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KHB: Dynamic Instrumentation of Production Systems (a.k.a. DTrace)

KHB: Dynamic Instrumentation of Production Systems (a.k.a. DTrace)

Posted Sep 14, 2006 13:53 UTC (Thu) by richardm (guest, #7750)
Parent article: KHB: Dynamic Instrumentation of Production Systems (a.k.a. DTrace)

Bryan Cantrill and his cohorts are certainly to be congratulated in raising awareness for this type of technology. But whether it can be claimed that they have earned a place in the "Kernel Hacker's Bookshelf for describing the first system that lives up to this ideal" is arguable. Preceding dtrace is a lineage of evolving technologies that go back to the dawn of commercial mainframes. Their paper references the immediately preceding work on Dynamic Probes for Linux, which was published 2001 at FREENIX. That work acknowledges its immediate predecessor, DTRACE for OS/2 (ca 1994) - yes that's right the name isn't even original. OS/2's DTRACE provided a comprehensive low-level scripting language that allow system-wide instrumentation to be applied to a running system. And that language permitted data gathering, rudimentary statistics and triggers for other debugging capabilities. DTRACE arose from an earlier implementation in OS/2 Version 1, the user interface to which was provided by a high-level scripting language and a language interpreter called TRCUST. Besides providing dynamic tracing, TRCUST also provided dynamic profiling. All of that has its origins in similar technologies developed in the 1970s. An example being the Dynamic Support System, which was part of IBM's OS/VS2 (precursor to MVS, great-grandfather of zOS) which ran of the IBM S/370 mainframe. But the story doesn't stop there. DSS came from RSS which was present in some embryonic predecessor to VS2 back in the 1960s.

The problem with debugging technologies is that they have always been, and still are to some extent, considered to be poor relations to "the real operating system features". Debugging has been regarded by many and having no rightful place in a production system. This view as a general statement is nonsense and Sun's DTRACE has greatly helped dispel that nonsense view. Once could say that it has done Linux a great favour by bringing the need to a broader public arena. The work done by Sun has added to the debate and the work already done IBM, SGI, HP, Intel, Red Hat, SuSE and many others in this arena on Linux. The infrastructure to support dynamic instrumentation was accepted into the Linux kernel during the 2.5 development cycle. We now have comparable tool to DTRACE - namely System Tap, that exploits this infrastructure.

Richard J Moore - IBM Linux Technology Center


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KHB: Dynamic Instrumentation of Production Systems (a.k.a. DTrace)

Posted Sep 15, 2006 12:45 UTC (Fri) by zdzichu (subscriber, #17118) [Link]

Sorry, but SystemTap still isn't as stable as DTrace and can't trace userland. The amount of work which went in KProbes is, indeed, admirable.
But Sun after few years of work have production ready, useful product. And Linux people have not. Get that into your head.
Similar thing with ZFS. Solaris have it production ready, five years after first commit. Will we have something comparable in 2011? Doubtful.

KHB: Dynamic Instrumentation of Production Systems (a.k.a. DTrace)

Posted Sep 15, 2006 15:20 UTC (Fri) by anonymous21 (guest, #30106) [Link]

Who cares about ZFS anyway?

KHB: Dynamic Instrumentation of Production Systems (a.k.a. DTrace)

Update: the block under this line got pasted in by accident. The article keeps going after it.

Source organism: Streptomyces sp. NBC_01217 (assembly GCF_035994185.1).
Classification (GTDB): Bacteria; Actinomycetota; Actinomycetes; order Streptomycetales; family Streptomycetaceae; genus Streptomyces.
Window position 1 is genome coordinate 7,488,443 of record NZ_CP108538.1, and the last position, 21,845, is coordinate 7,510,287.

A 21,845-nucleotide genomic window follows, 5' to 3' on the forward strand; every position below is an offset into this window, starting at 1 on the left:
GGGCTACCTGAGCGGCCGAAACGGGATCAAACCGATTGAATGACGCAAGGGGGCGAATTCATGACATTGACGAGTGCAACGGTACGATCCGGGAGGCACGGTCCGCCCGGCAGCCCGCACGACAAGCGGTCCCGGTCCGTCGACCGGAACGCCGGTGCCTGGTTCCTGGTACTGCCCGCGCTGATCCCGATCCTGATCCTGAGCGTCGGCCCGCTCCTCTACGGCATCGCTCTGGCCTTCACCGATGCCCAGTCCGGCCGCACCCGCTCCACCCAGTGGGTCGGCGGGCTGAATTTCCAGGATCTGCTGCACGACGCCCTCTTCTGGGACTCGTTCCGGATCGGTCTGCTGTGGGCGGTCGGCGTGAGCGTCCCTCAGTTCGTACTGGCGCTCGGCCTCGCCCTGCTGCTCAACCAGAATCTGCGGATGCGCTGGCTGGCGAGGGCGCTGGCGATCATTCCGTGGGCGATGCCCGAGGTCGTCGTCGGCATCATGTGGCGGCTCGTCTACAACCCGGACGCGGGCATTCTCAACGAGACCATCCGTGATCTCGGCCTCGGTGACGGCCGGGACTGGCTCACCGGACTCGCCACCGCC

Posted Sep 24, 2006 21:59 UTC (Sun) by jamesd_wi (guest, #40720) [Link]

Who cares about ZFS anyway?

anyone who has ever used a LVM solution, anyone that knows in the future they may need to exceed the storage of a 64bit filesystem. Anyone that might want to take instaneous snapshots of there data.

It has veritas scared enough that it nows gives away its commercial filesystem that used to cost over $2000.

FreeBSD users are looking forward to having ZFS as well. (and are rapidly porting it.)

Even OSX users are thinking about getting ZFS.

Seems the only people that might claim that they don't care about ZFS is a linux zellot that tries to claim they don't want ZFS, but really they would love to have it but relize that their silly GPL license keep them from benefinting from ZFS's technology.

KHB: Dynamic Instrumentation of Production Systems (a.k.a. DTrace)

Posted Sep 15, 2006 18:17 UTC (Fri) by giraffedata (subscriber, #1954) [Link]

The problem with debugging technologies is that they have always been, and still are to some extent, considered to be poor relations to "the real operating system features".

I think this stems from another concept: that it's wrong for production systems to have bugs. If you think by the time a system goes into production, it shouldn't have bugs, then diverting investment to production debugging tools feels wrong. It's a lot like distributing clean needles to illegal drug users and condoms in school.

I reached a conclusion a long time ago that this view is wrong. Bugs in the field should be expected and investment should be diverted from preventing bugs to making them easier to work around, diagnose, and repair in the field.

I'm seeing more and more diagnostics enabled by default, even with a runtime cost (memory, CPU time, disk space), indicating people are coming around to this view.

KHB: Dynamic Instrumentation of Production Systems (a.k.a. DTrace)

Posted Sep 17, 2006 15:18 UTC (Sun) by kreutzm (guest, #4700) [Link]

I agree to this view. When you run an evaluation of an IT product, it is quite common to find bugs (even in code shipping for some time already). You can either be proud about the bugs you've found or you can optimize your tools and get those bugs fixed quickly.


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